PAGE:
An example of this can be gleaned from its 2013 statement where it explains that a decrease in revenue from the design and development of data centre facilities was
mainly attributable to a decrease in the works carried out on its latest data centre called CX5. The Group recognised revenue of RM16 million from project management and fit-out works relating to CX5 for the current financial year as compared to RM110.1 million in 2012.
While DNA had reported in June that CSF makes money from renting out its data centre facilities to customers, it also captures revenue from the building and installation of its data centres through its subsidiary companies, rather than have independent parties build its data centres.
Its 2012 annual report lists such related party transactions of RM58.9 million in 2011 and RM90.6 million in 2012. Specifically it gave CSF Advisers Sdn Bhd advances of RM58.9 million in 2011 and RM83.1 million in 2012. CSF CX Sdn Bhd received advances of RM5.8 million in 2012 while CSF Asia Pte Ltd received RM1.9 million.
CSF CX and CSF Asia build and then rent out data centres on a tenancy basis, while CSF Advisers provides on-going support and maintenance of data centres.
DNA has learnt that the board has also not been too pleased with the performance of the company with its share price down to its lowest ever as of Aug 7 at 0.105 pence. Its high was 80 pence back in 2011.
As a result, it made a string of announcements on July 25 starting with Ting, its non-executive chairman who will temporarily move to non-executive director. Phil Cartmell will assume the role of interim chairman for a six-month period.
Cartmell will be responsible for overseeing the appointment of a new CEO and executive management structure whilst ensuring the company’s commercial and strategic development remains unaffected.
He will be supported by a committee which has been formed to manage the day-to-day operations of the company. The committee, which will include sales, operations and finance divisions, will be headed by Michael Leong, director of corporate development. Leong will report directly to Cartmell and the board of directors.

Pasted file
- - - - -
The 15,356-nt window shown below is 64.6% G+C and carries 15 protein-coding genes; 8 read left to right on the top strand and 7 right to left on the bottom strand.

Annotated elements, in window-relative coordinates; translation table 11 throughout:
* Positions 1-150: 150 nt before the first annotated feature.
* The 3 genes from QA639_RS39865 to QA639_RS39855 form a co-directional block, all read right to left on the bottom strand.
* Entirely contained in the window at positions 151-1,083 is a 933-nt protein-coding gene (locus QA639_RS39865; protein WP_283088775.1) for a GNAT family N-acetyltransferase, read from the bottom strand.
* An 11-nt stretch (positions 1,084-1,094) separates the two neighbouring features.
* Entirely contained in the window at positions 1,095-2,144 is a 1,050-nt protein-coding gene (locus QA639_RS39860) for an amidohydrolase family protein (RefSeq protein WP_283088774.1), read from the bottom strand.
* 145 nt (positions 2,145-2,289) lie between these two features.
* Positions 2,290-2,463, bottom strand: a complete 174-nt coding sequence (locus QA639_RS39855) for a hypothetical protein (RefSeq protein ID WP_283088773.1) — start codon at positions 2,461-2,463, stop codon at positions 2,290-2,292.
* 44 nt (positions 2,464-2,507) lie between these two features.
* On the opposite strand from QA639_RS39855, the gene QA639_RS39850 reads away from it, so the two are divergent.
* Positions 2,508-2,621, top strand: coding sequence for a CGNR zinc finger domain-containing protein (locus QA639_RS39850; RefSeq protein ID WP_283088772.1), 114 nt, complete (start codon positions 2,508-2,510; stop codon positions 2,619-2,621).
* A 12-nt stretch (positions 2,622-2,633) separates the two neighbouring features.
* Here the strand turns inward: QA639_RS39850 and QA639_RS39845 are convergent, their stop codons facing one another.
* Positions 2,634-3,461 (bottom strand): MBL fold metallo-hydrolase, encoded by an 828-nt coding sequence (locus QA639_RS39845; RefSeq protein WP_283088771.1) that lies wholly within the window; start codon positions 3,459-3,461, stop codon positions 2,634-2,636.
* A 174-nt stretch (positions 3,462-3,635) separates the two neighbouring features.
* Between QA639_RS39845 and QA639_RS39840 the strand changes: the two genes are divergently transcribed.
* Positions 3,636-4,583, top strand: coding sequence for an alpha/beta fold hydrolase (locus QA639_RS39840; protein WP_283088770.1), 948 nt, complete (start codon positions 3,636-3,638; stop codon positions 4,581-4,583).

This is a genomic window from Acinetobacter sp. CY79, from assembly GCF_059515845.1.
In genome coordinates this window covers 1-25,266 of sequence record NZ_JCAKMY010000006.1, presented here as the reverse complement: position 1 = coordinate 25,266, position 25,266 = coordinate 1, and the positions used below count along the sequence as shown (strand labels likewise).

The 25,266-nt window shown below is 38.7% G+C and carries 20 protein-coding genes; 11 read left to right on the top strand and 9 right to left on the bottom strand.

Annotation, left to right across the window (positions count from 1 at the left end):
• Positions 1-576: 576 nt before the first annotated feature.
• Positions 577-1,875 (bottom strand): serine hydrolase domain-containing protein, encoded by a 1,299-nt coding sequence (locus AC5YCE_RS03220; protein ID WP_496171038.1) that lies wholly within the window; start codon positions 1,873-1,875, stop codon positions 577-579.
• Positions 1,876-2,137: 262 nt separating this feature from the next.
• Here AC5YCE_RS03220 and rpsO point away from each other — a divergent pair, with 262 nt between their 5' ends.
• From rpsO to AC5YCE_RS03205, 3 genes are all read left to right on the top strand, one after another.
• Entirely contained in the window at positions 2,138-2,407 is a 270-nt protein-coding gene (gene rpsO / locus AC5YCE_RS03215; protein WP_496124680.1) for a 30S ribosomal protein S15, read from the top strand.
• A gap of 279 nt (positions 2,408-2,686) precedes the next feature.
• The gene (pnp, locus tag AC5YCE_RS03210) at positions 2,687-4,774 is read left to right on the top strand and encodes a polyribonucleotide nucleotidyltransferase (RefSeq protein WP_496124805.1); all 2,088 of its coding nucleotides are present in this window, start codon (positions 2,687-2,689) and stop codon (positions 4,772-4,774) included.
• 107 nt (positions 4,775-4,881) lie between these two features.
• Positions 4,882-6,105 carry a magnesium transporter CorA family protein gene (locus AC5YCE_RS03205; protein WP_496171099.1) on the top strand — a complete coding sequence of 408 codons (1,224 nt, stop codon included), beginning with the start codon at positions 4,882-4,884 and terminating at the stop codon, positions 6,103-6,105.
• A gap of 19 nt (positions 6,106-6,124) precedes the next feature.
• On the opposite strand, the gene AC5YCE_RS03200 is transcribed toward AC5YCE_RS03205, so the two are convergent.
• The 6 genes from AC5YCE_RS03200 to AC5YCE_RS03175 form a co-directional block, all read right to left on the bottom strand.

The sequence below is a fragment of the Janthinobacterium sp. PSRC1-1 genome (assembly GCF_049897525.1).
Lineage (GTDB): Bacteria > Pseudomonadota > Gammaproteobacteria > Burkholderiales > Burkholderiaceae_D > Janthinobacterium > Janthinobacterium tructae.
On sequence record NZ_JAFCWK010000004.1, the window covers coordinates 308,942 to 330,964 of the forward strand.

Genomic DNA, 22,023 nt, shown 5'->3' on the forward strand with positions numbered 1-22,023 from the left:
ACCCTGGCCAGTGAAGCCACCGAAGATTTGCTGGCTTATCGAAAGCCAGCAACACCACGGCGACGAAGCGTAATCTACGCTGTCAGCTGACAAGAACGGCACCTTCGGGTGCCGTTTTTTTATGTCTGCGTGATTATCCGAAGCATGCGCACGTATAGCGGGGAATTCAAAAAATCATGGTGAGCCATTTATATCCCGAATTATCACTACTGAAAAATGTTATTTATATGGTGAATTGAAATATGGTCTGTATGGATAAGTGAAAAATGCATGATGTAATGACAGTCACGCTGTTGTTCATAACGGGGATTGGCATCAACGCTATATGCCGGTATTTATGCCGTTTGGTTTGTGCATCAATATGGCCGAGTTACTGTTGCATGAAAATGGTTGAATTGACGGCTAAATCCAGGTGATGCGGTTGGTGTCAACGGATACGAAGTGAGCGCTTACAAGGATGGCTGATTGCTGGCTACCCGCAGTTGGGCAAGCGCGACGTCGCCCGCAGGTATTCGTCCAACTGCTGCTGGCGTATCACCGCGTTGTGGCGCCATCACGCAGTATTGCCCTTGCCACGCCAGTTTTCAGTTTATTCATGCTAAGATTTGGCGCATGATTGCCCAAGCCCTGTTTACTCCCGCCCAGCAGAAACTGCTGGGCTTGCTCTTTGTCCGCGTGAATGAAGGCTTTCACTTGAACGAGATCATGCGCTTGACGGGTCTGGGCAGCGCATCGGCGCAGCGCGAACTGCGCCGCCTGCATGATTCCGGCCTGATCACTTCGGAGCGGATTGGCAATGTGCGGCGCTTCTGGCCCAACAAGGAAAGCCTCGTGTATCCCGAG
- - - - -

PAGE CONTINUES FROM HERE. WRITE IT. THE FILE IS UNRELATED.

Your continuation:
Commenting on this, Hore says that the fact that Cartmell has taken over as chairman suggests that the nominated adviser/remaining institutional shareholders feel they need someone to make sure the problems are sorted out.
"Cartmell has gone into a number of quoted companies and taken over the reins when the previous boss has left or the investors want to ease them out," notes Hore who adds that Cartmell has to shoulder some responsibility too for what has happened since he was on the CSF board since around the time of its listing.
It is not clear if Yong’s departure will have any impact on any targets or plans set for the data centre and shared services and outsourcing sector under the Economic Transformation Plan. CSF is considered a key player in Malaysia’s push to be a data centre hub as it already owns 406,000 sq ft of gross lettable space in the country with a further 120,000 sq ft in Jakarta through a joint venture.
"It's a shame that he has left under a cloud, as he was one of the leaders in our data centre market," says an outsourcing player. Indeed his peers will be watching to see what Yong will do next. For that, he has plenty of time and space amidst the soaring peaks of the Himalayas to clear mind, body and soul before coming back to see how his reputation holds in light of his abrupt departure from the company he built over the past 12 years.